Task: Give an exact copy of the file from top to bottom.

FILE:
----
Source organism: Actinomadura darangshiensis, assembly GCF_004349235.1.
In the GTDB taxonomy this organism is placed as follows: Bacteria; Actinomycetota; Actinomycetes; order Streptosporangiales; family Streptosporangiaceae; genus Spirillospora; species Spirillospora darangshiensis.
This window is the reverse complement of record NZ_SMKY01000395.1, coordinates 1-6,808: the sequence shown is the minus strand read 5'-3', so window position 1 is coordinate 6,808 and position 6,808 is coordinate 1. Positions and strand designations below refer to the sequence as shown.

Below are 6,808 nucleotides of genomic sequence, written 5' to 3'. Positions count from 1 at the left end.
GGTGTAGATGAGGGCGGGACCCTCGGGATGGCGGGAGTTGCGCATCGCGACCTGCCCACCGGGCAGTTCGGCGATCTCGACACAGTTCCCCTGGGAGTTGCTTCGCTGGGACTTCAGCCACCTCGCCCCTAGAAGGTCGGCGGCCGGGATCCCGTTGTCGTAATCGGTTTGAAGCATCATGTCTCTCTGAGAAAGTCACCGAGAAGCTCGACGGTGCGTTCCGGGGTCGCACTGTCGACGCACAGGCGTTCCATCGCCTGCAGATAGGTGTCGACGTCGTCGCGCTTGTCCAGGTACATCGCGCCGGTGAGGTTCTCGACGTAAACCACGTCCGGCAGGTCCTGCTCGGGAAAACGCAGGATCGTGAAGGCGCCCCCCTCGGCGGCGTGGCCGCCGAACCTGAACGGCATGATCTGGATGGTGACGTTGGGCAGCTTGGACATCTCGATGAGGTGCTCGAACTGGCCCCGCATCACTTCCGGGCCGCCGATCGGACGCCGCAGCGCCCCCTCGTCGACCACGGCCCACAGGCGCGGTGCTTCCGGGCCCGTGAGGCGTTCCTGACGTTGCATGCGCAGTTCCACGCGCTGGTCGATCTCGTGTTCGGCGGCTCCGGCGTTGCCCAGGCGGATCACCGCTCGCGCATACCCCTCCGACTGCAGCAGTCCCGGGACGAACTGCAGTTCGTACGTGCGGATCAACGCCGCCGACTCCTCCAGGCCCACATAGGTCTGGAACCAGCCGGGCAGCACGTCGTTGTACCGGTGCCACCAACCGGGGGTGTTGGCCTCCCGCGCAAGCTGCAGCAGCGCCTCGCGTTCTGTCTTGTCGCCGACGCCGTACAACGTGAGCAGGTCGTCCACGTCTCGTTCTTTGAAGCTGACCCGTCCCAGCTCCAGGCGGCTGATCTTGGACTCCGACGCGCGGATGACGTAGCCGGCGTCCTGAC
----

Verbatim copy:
Source organism: Actinomadura darangshiensis, assembly GCF_004349235.1.
In the GTDB taxonomy this organism is placed as follows: Bacteria; Actinomycetota; Actinomycetes; order Streptosporangiales; family Streptosporangiaceae; genus Spirillospora; species Spirillospora darangshiensis.
This window is the reverse complement of record NZ_SMKY01000395.1, coordinates 1-6,808: the sequence shown is the minus strand read 5'-3', so window position 1 is coordinate 6,808 and position 6,808 is coordinate 1. Positions and strand designations below refer to the sequence as shown.

Below are 6,808 nucleotides of genomic sequence, written 5' to 3'. Positions count from 1 at the left end.
GGTGTAGATGAGGGCGGGACCCTCGGGATGGCGGGAGTTGCGCATCGCGACCTGCCCACCGGGCAGTTCGGCGATCTCGACACAGTTCCCCTGGGAGTTGCTTCGCTGGGACTTCAGCCACCTCGCCCCTAGAAGGTCGGCGGCCGGGATCCCGTTGTCGTAATCGGTTTGAAGCATCATGTCTCTCTGAGAAAGTCACCGAGAAGCTCGACGGTGCGTTCCGGGGTCGCACTGTCGACGCACAGGCGTTCCATCGCCTGCAGATAGGTGTCGACGTCGTCGCGCTTGTCCAGGTACATCGCGCCGGTGAGGTTCTCGACGTAAACCACGTCCGGCAGGTCCTGCTCGGGAAAACGCAGGATCGTGAAGGCGCCCCCCTCGGCGGCGTGGCCGCCGAACCTGAACGGCATGATCTGGATGGTGACGTTGGGCAGCTTGGACATCTCGATGAGGTGCTCGAACTGGCCCCGCATCACTTCCGGGCCGCCGATCGGACGCCGCAGCGCCCCCTCGTCGACCACGGCCCACAGGCGCGGTGCTTCCGGGCCCGTGAGGCGTTCCTGACGTTGCATGCGCAGTTCCACGCGCTGGTCGATCTCGTGTTCGGCGGCTCCGGCGTTGCCCAGGCGGATCACCGCTCGCGCATACCCCTCCGACTGCAGCAGTCCCGGGACGAACTGCAGTTCGTACGTGCGGATCAACGCCGCCGACTCCTCCAGGCCCACATAGGTCTGGAACCAGCCGGGCAGCACGTCGTTGTACCGGTGCCACCAACCGGGGGTGTTGGCCTCCCGCGCAAGCTGCAGCAGCGCCTCGCGTTCTGTCTTGTCGCCGACGCCGTACAACGTGAGCAGGTCGTCCACGTCTCGTTCTTTGAAGCTGACCCGTCCCAGCTCCAGGCGGCTGATCTTGGACTCCGACGCGCGGATGACGTAGCCGGCGTCCTGAC